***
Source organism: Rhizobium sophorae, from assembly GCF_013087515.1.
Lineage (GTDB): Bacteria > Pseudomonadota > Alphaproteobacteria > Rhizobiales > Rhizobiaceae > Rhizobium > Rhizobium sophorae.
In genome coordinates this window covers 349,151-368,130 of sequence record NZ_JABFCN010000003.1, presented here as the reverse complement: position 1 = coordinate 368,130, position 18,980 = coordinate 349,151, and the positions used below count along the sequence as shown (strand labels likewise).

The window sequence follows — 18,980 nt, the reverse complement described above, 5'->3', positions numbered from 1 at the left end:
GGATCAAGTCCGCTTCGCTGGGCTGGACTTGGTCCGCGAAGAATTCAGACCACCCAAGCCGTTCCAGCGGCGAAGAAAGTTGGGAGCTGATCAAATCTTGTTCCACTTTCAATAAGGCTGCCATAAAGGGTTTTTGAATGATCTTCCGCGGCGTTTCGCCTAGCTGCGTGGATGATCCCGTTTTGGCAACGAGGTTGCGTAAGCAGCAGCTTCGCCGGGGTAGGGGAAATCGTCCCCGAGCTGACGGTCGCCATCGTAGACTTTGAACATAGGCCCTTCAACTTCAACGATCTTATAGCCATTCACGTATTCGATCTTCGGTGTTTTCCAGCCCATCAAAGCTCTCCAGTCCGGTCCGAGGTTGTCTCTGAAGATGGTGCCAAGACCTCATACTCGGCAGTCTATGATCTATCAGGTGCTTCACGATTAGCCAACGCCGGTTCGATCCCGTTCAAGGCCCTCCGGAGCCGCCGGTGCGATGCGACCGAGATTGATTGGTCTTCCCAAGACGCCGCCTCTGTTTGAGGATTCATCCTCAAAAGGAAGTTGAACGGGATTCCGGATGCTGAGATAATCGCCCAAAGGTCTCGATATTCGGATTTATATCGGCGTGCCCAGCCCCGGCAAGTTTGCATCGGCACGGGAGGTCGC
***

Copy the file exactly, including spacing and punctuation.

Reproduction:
Source organism: Rhizobium sophorae, from assembly GCF_013087515.1.
Lineage (GTDB): Bacteria > Pseudomonadota > Alphaproteobacteria > Rhizobiales > Rhizobiaceae > Rhizobium > Rhizobium sophorae.
In genome coordinates this window covers 349,151-368,130 of sequence record NZ_JABFCN010000003.1, presented here as the reverse complement: position 1 = coordinate 368,130, position 18,980 = coordinate 349,151, and the positions used below count along the sequence as shown (strand labels likewise).

The window sequence follows — 18,980 nt, the reverse complement described above, 5'->3', positions numbered from 1 at the left end:
GGATCAAGTCCGCTTCGCTGGGCTGGACTTGGTCCGCGAAGAATTCAGACCACCCAAGCCGTTCCAGCGGCGAAGAAAGTTGGGAGCTGATCAAATCTTGTTCCACTTTCAATAAGGCTGCCATAAAGGGTTTTTGAATGATCTTCCGCGGCGTTTCGCCTAGCTGCGTGGATGATCCCGTTTTGGCAACGAGGTTGCGTAAGCAGCAGCTTCGCCGGGGTAGGGGAAATCGTCCCCGAGCTGACGGTCGCCATCGTAGACTTTGAACATAGGCCCTTCAACTTCAACGATCTTATAGCCATTCACGTATTCGATCTTCGGTGTTTTCCAGCCCATCAAAGCTCTCCAGTCCGGTCCGAGGTTGTCTCTGAAGATGGTGCCAAGACCTCATACTCGGCAGTCTATGATCTATCAGGTGCTTCACGATTAGCCAACGCCGGTTCGATCCCGTTCAAGGCCCTCCGGAGCCGCCGGTGCGATGCGACCGAGATTGATTGGTCTTCCCAAGACGCCGCCTCTGTTTGAGGATTCATCCTCAAAAGGAAGTTGAACGGGATTCCGGATGCTGAGATAATCGCCCAAAGGTCTCGATATTCGGATTTATATCGGCGTGCCCAGCCCCGGCAAGTTTGCATCGGCACGGGAGGTCGC